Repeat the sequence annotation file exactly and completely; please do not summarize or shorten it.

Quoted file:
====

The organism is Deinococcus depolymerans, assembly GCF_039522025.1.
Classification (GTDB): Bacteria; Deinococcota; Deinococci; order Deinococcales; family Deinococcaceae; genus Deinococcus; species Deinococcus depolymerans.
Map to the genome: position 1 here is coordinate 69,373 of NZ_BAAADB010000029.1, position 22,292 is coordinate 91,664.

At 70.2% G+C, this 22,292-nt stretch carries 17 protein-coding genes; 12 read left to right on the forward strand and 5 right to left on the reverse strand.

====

The organism is Deinococcus depolymerans, assembly GCF_039522025.1.
Classification (GTDB): Bacteria; Deinococcota; Deinococci; order Deinococcales; family Deinococcaceae; genus Deinococcus; species Deinococcus depolymerans.
Map to the genome: position 1 here is coordinate 69,373 of NZ_BAAADB010000029.1, position 22,292 is coordinate 91,664.

At 70.2% G+C, this 22,292-nt stretch carries 17 protein-coding genes; 12 read left to right on the forward strand and 5 right to left on the reverse strand.